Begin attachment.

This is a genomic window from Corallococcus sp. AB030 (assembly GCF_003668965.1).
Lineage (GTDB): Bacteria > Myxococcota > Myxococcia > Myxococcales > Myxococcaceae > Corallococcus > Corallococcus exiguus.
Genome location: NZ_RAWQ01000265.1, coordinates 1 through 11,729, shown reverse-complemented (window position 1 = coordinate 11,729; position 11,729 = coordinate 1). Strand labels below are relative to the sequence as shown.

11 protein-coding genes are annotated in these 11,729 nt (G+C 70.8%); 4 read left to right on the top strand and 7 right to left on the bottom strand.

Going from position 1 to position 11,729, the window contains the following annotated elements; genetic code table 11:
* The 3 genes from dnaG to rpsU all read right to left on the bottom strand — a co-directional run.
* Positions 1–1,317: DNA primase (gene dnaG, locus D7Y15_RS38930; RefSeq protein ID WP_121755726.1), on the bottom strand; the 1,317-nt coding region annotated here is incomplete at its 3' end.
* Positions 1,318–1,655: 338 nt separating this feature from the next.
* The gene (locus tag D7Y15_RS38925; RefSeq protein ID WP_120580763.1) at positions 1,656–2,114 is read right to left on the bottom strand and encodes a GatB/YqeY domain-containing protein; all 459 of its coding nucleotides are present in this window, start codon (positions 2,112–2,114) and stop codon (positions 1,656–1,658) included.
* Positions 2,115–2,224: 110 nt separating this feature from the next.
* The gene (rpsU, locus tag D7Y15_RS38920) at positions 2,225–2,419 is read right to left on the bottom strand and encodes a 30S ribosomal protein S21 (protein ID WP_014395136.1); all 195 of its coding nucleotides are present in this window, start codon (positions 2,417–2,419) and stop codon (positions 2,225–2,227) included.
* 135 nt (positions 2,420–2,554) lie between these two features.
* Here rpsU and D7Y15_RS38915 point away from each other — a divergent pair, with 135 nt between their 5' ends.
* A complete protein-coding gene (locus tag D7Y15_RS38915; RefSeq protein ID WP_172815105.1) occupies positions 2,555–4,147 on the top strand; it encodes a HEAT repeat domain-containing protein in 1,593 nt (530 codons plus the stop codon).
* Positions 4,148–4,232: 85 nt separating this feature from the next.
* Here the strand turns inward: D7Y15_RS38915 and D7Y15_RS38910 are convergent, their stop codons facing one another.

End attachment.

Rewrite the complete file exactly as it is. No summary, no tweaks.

This is a genomic window from Corallococcus sp. AB030 (assembly GCF_003668965.1).
Lineage (GTDB): Bacteria > Myxococcota > Myxococcia > Myxococcales > Myxococcaceae > Corallococcus > Corallococcus exiguus.
Genome location: NZ_RAWQ01000265.1, coordinates 1 through 11,729, shown reverse-complemented (window position 1 = coordinate 11,729; position 11,729 = coordinate 1). Strand labels below are relative to the sequence as shown.

11 protein-coding genes are annotated in these 11,729 nt (G+C 70.8%); 4 read left to right on the top strand and 7 right to left on the bottom strand.

Going from position 1 to position 11,729, the window contains the following annotated elements; genetic code table 11:
* The 3 genes from dnaG to rpsU all read right to left on the bottom strand — a co-directional run.
* Positions 1–1,317: DNA primase (gene dnaG, locus D7Y15_RS38930; RefSeq protein ID WP_121755726.1), on the bottom strand; the 1,317-nt coding region annotated here is incomplete at its 3' end.
* Positions 1,318–1,655: 338 nt separating this feature from the next.
* The gene (locus tag D7Y15_RS38925; RefSeq protein ID WP_120580763.1) at positions 1,656–2,114 is read right to left on the bottom strand and encodes a GatB/YqeY domain-containing protein; all 459 of its coding nucleotides are present in this window, start codon (positions 2,112–2,114) and stop codon (positions 1,656–1,658) included.
* Positions 2,115–2,224: 110 nt separating this feature from the next.
* The gene (rpsU, locus tag D7Y15_RS38920) at positions 2,225–2,419 is read right to left on the bottom strand and encodes a 30S ribosomal protein S21 (protein ID WP_014395136.1); all 195 of its coding nucleotides are present in this window, start codon (positions 2,417–2,419) and stop codon (positions 2,225–2,227) included.
* 135 nt (positions 2,420–2,554) lie between these two features.
* Here rpsU and D7Y15_RS38915 point away from each other — a divergent pair, with 135 nt between their 5' ends.
* A complete protein-coding gene (locus tag D7Y15_RS38915; RefSeq protein ID WP_172815105.1) occupies positions 2,555–4,147 on the top strand; it encodes a HEAT repeat domain-containing protein in 1,593 nt (530 codons plus the stop codon).
* Positions 4,148–4,232: 85 nt separating this feature from the next.
* Here the strand turns inward: D7Y15_RS38915 and D7Y15_RS38910 are convergent, their stop codons facing one another.